Doctor Hunter Holmes McGuire

A black and white portrait photo of Dr. Hunter Holmes McGuire, M.D., CSA

Dr. Hunter Holmes McGuire, M.D., CSA


John W. Schildt in his biography of Hunter McGuire summed up the doctor as such: "When people needed to talk, he listened. Those who knew him said Dr. Hunter McGuire made you feel that you were the most important person in the world." Another quote that describes the Winchester physician is "Make not patients of your friends -but friends of your patients."

Such a man was Hunter Holmes McGuire, a native of Winchester, Virginia in the Northern end of the Shenandoah Valley. Born on October 11, 1835, at age 22 he was already a professor and full doctor. An impressive man, tall -- almost 6'4" -- thin, and handsome with black hair and blue eyes, Dr. McGuire was a believer in State's Rights and Virginia and thus embarked on a career as a Confederate Medical Officer in 1861.

At first, he signed up to fight as a private in the Winchester Rifles (Co. F of the 2nd Virginia which fought in the Stonewall Brigade), but McGuire was too valuable to serve as a foot soldier when the Confederacy needed trained doctors. McGuire served under many different commanders; among them were Thomas J. "Stonewall" Jackson, Richard Ewell, and Jubal Early. It is, however, as Jackson's surgeon that Dr. McGuire is remembered. McGuire would later say: "The noblest heritage I shall hand down to my children is the fact that Stonewall Jackson condescended to hold me and treat me as his friend."

McGuire served in all the major battles of the Army of Northern Virginia as the medical director of the famed Second Corps. In May of 1863, Jackson was wounded in the arm by friendly fire at the battle of Chancellorsville. After a week long battle with pneumonia, Jackson died of the pneumonia. (note: modern physicians think Jackson probably died of a pulmonary embolism, not pneumonia as McGuire thought) A picture of McGuire taken in mid-May shows him looking gaunt and exhausted, both indicative of the tireless efforts he put forth in an attempt to save his friend and patient. In fact, Dr. McGuire attempted to give his patient and friend round the clock care.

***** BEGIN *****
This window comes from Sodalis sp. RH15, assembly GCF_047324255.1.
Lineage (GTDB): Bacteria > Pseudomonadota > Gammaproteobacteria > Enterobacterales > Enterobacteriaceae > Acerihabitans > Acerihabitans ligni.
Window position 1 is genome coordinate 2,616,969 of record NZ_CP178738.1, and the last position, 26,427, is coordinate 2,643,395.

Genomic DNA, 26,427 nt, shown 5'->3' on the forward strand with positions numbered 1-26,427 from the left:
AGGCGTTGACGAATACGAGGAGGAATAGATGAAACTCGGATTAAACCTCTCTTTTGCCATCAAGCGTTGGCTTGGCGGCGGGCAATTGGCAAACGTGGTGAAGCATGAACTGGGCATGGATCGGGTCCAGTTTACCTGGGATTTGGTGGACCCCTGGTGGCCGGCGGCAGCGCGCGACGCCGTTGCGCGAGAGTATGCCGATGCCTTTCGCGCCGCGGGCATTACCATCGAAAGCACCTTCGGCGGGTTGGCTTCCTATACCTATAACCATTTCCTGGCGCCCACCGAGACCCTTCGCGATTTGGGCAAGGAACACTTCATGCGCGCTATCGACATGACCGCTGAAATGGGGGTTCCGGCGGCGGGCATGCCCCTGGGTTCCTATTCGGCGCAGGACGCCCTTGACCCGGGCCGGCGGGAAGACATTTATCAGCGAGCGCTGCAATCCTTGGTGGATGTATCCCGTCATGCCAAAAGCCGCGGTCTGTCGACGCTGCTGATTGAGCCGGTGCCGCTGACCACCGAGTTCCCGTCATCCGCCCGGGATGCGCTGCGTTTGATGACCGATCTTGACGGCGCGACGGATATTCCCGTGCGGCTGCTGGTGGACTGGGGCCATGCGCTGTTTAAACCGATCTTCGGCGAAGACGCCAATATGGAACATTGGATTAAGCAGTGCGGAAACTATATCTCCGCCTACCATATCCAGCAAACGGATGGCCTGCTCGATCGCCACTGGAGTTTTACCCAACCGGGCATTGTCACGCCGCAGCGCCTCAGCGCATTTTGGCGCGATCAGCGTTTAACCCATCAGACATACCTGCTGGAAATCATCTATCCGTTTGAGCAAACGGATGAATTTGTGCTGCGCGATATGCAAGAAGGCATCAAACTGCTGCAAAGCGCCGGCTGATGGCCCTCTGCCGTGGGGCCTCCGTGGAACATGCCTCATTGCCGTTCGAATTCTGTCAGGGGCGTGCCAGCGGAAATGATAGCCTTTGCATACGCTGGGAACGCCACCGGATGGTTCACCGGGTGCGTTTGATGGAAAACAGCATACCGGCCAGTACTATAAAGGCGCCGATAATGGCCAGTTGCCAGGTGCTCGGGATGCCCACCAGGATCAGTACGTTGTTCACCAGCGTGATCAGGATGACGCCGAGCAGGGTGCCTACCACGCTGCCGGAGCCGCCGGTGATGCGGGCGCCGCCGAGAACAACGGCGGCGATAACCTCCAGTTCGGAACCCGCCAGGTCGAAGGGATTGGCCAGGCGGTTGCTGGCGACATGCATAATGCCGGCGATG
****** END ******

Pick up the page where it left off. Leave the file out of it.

McGuire saw many tragedies in his career as a medical officer for the dying Confederacy. His good friend and commander Jackson died. His tent-mate Sandie Pendleton was mortally wounded in the Valley in 1864. McGuire's own brother Hugh was mortally wounded in 1865. His beloved home the Shenandoah Valley was in flames. And McGuire himself was captured at Waynesboro on March 2nd. Paroled by General Sheridan for his policy of not keeping Union Surgeons, McGuire was with the Army of Northern Virginia and tasted the bitter defeat of surrender at Appomattox Court House.

McGuire after the War went to Richmond where he built a hospital of his own and had a career that was varied and productive, and often included helping one who had worn the gray during the Civil War. Especially at first, but later as well, he would work without pay. He forever remained a staunch supporter of Jackson's reputation and image, writing several biographical sketches and giving speeches about his former commander. McGuire served also as a professor after the War, was president of numerous medical organizations and societies including the American Medical Association. In addition, he married and fathered 10 children, some of whom followed in his footsteps in pursuing medical careers. He died of complications of a cerebral embolism on September 19, 1900. He is buried amongst many Confederate notables in Richmond's Hollywood Cemetery. A statue stands on the Virginia State House grounds to the Winchester physician.

Hunter McGuire was a truly gifted individual. He was a deft surgeon, a highly gifted and competent doctor, a superb teacher, an outstanding orator, a brilliant administrator, and a prolific writer and author. One person remembered the physician in consulting with his patients was "like a husband pondering the problems of the sick wife; the father looking down on the afflicted child." His contributions to Virginia, the Confederacy, the United States, and medicine as a whole can not be overlooked.


For more information read: "Doctor in Gray" by John Schildt, "Hunter McGuire: Stonewall's Surgeon" by Maurice Shaw, or "Stonewall Jackson" by James Robertson.


Tribute to Dr. McGuire that appeared in the Sept. 19, 1900 Richmond News:

None more striking has been known to this generation of Virginians. Few men have seen in these parts whose opinions, professional or other, carried as much weight. It may be doubted whether anybody has lived in Virginia since Lee and Jackson died who was loved by more people.

In character, he was all that men mean by "strong", "decided", "vigorous" or any similar term. Nevertheless, he was strikingly simple, straight-forward and unaffected, modest, even to reserve; yet throughout his life, a warrior waging sternest battle for reality and truth, of whom a friend could get real help when counsel was needed, because he had not the coward's gift for tempering opinions to suit the changing expression of his auditor's eye. A brave and true man, in whose sincerity and strength great Jackson could entirely confide; whose force General Lee upon occasion markedly acknowledged.

Inscription on Hunter McGuire's Monument in Richmond:

Hunter Holmes McGuire, M.D., L.L.D. President of the American Medical and of the American Surgical Associations; Founder of the University College of Medicine Medical Director, Jackson's Corps, Army of Northern Virginia. An Eminent Civil and Military Surgeon and Beloved Physician. An Able Teacher and Vigorous Writer; A Useful Citizen and Broad Humanitarian, Gifted in Mind and Generous in Heart, This Monument is Erected by his Many Friends.


USCivilWar.Net wants to thank Jenny Goellnitz for compiling this information.